Nicola Anderson: Often we wondered if it was the young woman being put on trial
Many times we wondered who exactly had been put on trial here.
The young woman – or the four young men in the dock.
For eight long days in the witness box, the 21-year-old endured a gruelling ordeal as the battalion of four highly experienced barristers for the accused each took their turn to question her forensically.
They pored over CCTV of her dancing in a nightclub as if it held some secret code as to what had happened later that night.
Even the application of her fake tan that night was pondered in open court.
Merely a witness in her own rape trial, she was not entitled to her own legal representation and had to rely solely on the crown. Apart from her own testimony, nobody spoke for her – and once the eight days were over, she was but an invisible character in the narrative, a reference point for others.
Nor was she entitled to any witnesses who might speak as to her good character, unlike the defendants.
Her underwear was produced in court for the inspection by judge and jury.
While six men walked out of the courtroom 12 as the anatomy of the female body, in general, was discussed – in what seemed like the most peculiar degree of prudishness amongst unconnected members of the public who had chosen to attend a rape trial.
A heavy blue curtain had been drawn around the stand so that the young woman did not have to lay eyes on the defendants, though her face emerged on screen in the courtroom. There was nothing unusual about this set-up, Judge Patricia Smyth later pointed out to the jury.
In the North, rape trials are not held ‘in camera’ and so anyone could walk in off the street to observe her give evidence.
“Everyone in Belfast knows who she is,” claimed an onlooker confidently.
In a small city like this, privacy is hard to maintain.
She was fresh-faced, make-up-free and pretty, her long, light brown hair pulled into a pony tail from which strands untidily escaped, and she wore tailored Ralph Lauren shirts for her court appearances.
She spoke in a low voice with a middle-class Belfast accent as she stood, taking the oath, the ‘Bible’ in hand.
As she told her version of events that night, led through her evidence by Toby Hedworth for the prosecution, she broke down in tears, her hand before her face as she spoke.
Through it all, she remained strong and articulate, despite her emotion, insistent that she was telling the truth about what happened that night.
“I was handled like a piece of meat,” she told the court.
Put to her by Brendan Kelly QC for Paddy Jackson that “in an intoxicated and excited state ... you that night engaged of your own choice in sexual activity,” she said: “I completely reject that”, and added: “Mr Kelly, I was raped. I don’t think I can make myself more clear.”
There were nevertheless certainly inconsistencies in her narrative.
Frank O’Donoghue QC, in cross-examining the police officer who had conducted the investigation, put it to her that there had been “significant inconsistencies” between what the complainant said to the Rowan centre for sexual assault and what she was telling the police.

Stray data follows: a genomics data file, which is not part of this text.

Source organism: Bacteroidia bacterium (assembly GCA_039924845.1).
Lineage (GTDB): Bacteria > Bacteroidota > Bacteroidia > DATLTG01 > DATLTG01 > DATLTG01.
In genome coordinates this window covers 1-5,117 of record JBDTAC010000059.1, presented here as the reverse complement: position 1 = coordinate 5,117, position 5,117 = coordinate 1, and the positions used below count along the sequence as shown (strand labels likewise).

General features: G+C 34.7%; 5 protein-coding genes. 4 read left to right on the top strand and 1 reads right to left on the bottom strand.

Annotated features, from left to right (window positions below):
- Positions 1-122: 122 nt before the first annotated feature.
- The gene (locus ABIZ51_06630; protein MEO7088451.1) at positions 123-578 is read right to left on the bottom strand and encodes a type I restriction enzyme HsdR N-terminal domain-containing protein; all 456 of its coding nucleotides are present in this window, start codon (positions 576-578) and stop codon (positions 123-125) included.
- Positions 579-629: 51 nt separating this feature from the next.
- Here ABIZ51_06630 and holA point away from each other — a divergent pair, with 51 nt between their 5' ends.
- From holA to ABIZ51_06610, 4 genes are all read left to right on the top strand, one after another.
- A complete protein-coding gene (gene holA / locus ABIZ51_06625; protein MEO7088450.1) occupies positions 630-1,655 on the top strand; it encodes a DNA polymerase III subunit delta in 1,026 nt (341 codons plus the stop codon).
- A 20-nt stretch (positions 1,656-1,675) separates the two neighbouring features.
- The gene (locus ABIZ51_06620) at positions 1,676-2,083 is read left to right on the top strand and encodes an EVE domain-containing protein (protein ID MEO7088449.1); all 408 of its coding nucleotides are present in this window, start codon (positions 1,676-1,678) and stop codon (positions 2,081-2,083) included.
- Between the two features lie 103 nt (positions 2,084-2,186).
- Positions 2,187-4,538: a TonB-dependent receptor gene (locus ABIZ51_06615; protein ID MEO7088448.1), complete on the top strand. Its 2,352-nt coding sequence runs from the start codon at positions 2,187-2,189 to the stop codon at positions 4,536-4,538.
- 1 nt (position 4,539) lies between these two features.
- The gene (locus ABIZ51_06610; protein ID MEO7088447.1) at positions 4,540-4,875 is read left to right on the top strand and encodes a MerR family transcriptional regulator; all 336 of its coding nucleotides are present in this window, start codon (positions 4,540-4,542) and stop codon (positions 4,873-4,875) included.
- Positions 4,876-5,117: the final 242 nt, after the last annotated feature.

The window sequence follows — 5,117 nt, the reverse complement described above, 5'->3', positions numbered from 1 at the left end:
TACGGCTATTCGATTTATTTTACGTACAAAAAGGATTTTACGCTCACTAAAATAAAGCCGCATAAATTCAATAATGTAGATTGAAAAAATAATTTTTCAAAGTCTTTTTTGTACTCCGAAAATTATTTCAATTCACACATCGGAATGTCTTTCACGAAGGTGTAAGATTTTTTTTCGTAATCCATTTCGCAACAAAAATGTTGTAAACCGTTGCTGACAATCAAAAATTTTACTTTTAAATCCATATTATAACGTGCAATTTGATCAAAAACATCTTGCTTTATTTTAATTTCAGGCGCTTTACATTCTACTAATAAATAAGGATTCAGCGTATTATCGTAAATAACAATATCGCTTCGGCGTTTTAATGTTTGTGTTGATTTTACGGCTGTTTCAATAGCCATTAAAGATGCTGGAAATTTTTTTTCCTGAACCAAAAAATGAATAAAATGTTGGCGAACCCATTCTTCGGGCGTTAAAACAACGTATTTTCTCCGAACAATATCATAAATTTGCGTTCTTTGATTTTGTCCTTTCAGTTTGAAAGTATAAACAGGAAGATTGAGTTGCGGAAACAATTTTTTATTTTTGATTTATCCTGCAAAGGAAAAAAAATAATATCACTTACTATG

“Yes, there were,” the officer answered – but went on to explain that differing or inconsistent accounts could be attributed to trauma, mistake or fragmented memory.
When asked about the mechanics of the sex attack, and how Mr Olding’s penis came to be in her mouth, she told police: “I am not entirely sure, to be honest.” When she was again asked in the same interview about this, she said: “There was no conversation. I didn’t have a choice. I am really sure my head was forced down.”
Her account was in one way verified by independent witness Dara Florence who claimed to have witnessed sex “100pc” – though on the other she said that it had looked like a consensual threesome.
Defence barristers put it to her that she appeared to have spent around an hour in Paddy Jackson’s bedroom – which they suggested was a long time in terms of a rape but she could not be certain of time.
At 4.43am, the Uber taxi app had been opened on her phone – some nine minutes before a call had been made from Blane McIlroy’s phone to Rory Harrison’s phone and 15 minutes before Rory Harrison had made a phone call to a taxi company.
The defence teams had questions about it, given her account of running out of the house and then realising that she had forgotten her phone, going back inside to get it, and then being followed out onto the street by Mr Harrison.
But the young woman could not remember.
In his closing address, Brendan Kelly QC told the jurors they must be convinced of guilt before they can convict.
He described the woman’s evidence as “flawed” by inconsistencies and by untruth and suggested she had only reported the event as rape because she had been afraid Ms Florence may have had a camera and that she was ‘petrified’ photographs of her being involved in group sex would end up on social media.
In the end, the jury preferred the version of events presented by the defendants – despite the even greater inconsistencies across their own four narratives.